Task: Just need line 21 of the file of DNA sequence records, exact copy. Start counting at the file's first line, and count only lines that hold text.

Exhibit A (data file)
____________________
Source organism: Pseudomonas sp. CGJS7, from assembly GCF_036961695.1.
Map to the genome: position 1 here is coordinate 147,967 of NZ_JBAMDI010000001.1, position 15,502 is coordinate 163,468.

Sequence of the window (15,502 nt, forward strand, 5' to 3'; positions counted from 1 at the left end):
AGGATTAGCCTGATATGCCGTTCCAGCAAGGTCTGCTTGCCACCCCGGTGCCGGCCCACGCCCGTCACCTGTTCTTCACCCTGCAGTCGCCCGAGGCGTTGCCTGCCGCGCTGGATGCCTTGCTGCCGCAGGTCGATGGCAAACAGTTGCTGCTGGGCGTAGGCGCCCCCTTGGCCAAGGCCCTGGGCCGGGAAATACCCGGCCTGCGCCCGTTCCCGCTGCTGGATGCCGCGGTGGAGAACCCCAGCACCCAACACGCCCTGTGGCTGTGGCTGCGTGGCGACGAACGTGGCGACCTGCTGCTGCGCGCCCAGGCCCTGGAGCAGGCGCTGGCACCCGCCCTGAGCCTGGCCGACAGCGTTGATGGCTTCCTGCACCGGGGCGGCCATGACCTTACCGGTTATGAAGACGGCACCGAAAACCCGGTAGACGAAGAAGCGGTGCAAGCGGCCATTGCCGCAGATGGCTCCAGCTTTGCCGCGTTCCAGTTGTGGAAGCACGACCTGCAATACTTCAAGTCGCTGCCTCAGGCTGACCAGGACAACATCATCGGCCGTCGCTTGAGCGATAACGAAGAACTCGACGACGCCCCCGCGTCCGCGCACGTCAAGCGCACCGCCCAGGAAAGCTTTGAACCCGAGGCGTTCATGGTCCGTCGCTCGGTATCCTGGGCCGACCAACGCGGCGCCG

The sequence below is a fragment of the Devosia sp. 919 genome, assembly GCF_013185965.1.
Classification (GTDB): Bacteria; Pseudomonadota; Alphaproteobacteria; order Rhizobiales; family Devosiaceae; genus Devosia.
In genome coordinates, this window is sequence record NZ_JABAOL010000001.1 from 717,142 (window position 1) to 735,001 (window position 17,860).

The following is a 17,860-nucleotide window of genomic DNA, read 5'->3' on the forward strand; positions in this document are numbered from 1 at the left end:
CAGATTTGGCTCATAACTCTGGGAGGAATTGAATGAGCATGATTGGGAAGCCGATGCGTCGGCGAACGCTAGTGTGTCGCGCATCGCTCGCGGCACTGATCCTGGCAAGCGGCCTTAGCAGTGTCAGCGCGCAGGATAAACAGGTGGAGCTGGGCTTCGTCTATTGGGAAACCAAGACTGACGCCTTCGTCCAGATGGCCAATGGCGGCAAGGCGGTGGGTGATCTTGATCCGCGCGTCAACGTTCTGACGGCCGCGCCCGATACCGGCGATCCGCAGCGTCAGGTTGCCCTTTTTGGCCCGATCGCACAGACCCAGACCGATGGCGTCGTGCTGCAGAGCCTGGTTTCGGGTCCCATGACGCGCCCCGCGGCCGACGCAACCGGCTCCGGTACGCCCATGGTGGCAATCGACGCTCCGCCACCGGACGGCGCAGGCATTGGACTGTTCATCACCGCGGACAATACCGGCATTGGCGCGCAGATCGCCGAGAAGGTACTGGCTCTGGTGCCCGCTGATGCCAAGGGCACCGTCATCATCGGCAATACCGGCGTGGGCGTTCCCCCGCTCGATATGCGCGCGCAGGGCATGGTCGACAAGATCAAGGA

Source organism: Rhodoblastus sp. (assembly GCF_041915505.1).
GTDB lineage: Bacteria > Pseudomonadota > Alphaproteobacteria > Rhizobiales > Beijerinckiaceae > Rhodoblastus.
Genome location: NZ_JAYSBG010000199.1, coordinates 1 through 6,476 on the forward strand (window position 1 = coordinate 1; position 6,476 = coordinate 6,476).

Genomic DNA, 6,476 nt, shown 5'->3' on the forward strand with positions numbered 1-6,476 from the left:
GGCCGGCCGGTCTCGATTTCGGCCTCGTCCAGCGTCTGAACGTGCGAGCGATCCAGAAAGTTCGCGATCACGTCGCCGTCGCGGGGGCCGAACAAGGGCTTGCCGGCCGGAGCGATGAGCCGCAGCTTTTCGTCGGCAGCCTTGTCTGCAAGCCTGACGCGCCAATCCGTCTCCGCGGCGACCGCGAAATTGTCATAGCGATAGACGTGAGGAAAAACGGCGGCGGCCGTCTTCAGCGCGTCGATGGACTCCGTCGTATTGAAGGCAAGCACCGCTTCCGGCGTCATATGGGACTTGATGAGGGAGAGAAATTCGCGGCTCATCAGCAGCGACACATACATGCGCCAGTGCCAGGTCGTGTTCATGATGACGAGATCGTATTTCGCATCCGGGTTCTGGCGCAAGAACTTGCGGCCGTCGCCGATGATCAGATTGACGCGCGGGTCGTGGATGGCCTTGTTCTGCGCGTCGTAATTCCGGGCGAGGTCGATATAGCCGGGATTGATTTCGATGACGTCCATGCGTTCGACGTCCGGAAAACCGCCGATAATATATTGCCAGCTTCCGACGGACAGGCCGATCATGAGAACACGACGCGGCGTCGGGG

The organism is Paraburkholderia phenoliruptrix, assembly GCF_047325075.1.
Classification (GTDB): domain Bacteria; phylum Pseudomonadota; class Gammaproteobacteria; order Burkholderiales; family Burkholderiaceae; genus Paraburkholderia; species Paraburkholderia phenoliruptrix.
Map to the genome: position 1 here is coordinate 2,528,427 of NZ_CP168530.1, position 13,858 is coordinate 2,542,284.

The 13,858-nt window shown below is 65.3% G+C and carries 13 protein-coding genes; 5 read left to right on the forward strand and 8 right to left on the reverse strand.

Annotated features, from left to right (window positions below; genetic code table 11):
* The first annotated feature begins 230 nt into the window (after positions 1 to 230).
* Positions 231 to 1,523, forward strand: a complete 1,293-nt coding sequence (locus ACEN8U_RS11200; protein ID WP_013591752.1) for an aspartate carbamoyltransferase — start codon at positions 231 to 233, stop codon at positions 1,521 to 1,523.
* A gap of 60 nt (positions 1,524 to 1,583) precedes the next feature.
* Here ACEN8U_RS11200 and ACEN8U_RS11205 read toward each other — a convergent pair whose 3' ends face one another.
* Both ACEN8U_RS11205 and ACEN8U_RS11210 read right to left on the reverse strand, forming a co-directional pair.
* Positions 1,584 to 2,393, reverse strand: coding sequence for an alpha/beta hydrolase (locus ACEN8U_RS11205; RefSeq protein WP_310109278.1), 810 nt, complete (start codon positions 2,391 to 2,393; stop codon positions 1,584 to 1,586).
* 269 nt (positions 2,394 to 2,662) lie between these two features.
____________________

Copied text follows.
* Positions 231 to 1,523, forward strand: a complete 1,293-nt coding sequence (locus ACEN8U_RS11200; protein ID WP_013591752.1) for an aspartate carbamoyltransferase — start codon at positions 231 to 233, stop codon at positions 1,521 to 1,523.